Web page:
When commentator John Houser lived in Indianapolis, the city built a bike and pedestrian path weaving through the city’s downtown cultural districts.  After trying bike commuting for just a few months, he sold his car — transforming his commute from a stressful ride on city streets into a leisurely jaunt past parks, public art, and along a downtown canal. […]

Churches Maintain Stance Against Gay Marriage Despite Cultural Shifts

The U.S. Supreme Court is set to rule this summer on a case that could legalize same-sex marriage and even many opponents of gay marriage don’t expect the court to rule in their favor. Public support of same-sex marriage has swung dramatically in recent years with a majority of Americans now favoring it. At least 545 gay couples married in Alabama earlier this year during the three weeks it was legal. But many churches in the state still embrace a traditional view of marriage and find themselves increasingly within a culture that doesn’t see things their way.

Arc Stories: May 2015 Edition

Stories about love, about loss, and the lengths to which both will make us go.  A little boy finally gets his wish; and a young woman does her best to get her out of a pretty awkward situation. (Originally aired May 28, 2015 at 2 p.m. and 7 p.m.)    

The Old Paints: Pure Pop And Country From Birmingham

Birmingham band The Old Paints are known for their upbeat sound and a percussionist who plays the log. Yes, that's right, a log. The group draws musical inspiration from artists and bands like Woody Guthrie, Wilco, and The White Stripes. Their second album, This Machine, comes out this summer. For WBHM, Joseph Thornton talked with band members Andy Harris and Breely Flowers about their music and the forthcoming album.

Steel City Jug Slammers: Delta Blues and Old-Time Jug Music

Birmingham's own Steel City Jug Slammers perform Delta blues and old-time jug music.

What Alabamians Think About The Free Range Parenting Debate

In a scene from the film adaptation from of Harper Lee’s "To Kill a Mocking Bird," Scout, Jim and Dill walk unaccompanied through town. Adults they pass just smile and nod. Now take into account these kids are ten, six and seven-years-old. Back then, that didn’t seem out of the ordinary. But recently, there’s been a rise in the number of parents getting in trouble with authorities for letting their kids walk or play alone outside. Nick Patterson is the editor of the weekly newspaper WELD, and he wrote about free range parenting in this week’s edition. Patterson tells WBHM’s Rachel Lindley about this new—and old—parental philosophy.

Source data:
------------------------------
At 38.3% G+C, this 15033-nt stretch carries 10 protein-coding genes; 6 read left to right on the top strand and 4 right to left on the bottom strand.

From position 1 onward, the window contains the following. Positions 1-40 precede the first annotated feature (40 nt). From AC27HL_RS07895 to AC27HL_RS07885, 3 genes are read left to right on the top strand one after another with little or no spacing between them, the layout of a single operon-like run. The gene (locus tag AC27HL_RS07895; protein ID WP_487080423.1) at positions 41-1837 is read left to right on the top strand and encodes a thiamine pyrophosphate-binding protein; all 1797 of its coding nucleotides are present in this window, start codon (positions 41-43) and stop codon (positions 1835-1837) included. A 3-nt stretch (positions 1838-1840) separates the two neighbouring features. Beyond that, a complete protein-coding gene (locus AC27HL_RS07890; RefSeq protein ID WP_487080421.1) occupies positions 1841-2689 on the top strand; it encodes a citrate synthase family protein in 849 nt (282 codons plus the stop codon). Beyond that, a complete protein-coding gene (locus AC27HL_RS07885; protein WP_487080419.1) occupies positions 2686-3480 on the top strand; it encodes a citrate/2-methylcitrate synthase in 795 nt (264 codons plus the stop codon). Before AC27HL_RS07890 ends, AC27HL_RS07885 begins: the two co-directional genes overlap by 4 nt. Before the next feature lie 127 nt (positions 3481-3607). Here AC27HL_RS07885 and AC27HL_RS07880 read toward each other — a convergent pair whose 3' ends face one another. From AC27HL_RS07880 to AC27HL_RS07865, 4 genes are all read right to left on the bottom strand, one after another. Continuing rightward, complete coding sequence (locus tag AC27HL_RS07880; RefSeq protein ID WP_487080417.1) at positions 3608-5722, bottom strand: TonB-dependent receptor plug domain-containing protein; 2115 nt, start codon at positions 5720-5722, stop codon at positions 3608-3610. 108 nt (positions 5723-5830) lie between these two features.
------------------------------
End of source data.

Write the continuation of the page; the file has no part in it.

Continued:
Do Birmingham and Alabama’s Rankings On Listicles Matter?

You probably see a new one each time you go online. A "listicle" -- that's the name for the article-list hybrid shared so often on social media. The methodology of listicles can vary dramatically depending on who's making the list. As Nick Patterson, editor of the weekly newspaper WELD, tells WBHM's Rachel Osier Lindley, these rankings can change the way people see the place they live.

What Stands in a Storm

Monday marks the fourth anniversary of a massive tornado outbreak where 62 tornados raked across Alabama in a single day. More than 250 people died from those storms on April 27, 2011. Writer Kim Cross chronicles that time through several personal stories in her book What Stands in a Storm. It grew out of an article she wrote for Southern Living magazine. She spoke with WBHM’s Andrew Yeager.

NPR’s Cokie Roberts’ New Book, “Capitol Dames,” On The Women Of Civil War Washington

This month marks the 150th anniversary of the end of the Civil War. Much has been written about the men behind the military and political forces on both sides of the conflict. But what about the women’s stories? In her new book, Capitol Dames, Cokie Roberts tells the stories of how American women saw and influenced the war, from the sidelines of battle and the sidelines of political power. Roberts will speak and read from her book Tuesday, April 21 at the Doubletree Hotel in Birmingham. The event is presented by the Alabama Booksmith, and a portion of the proceeds will benefit WBHM.

Antiques Roadshow from Birmingham!

Part history lesson, part story, and part suspense, public television's Antiques Roadshow comes to you from Birmingham!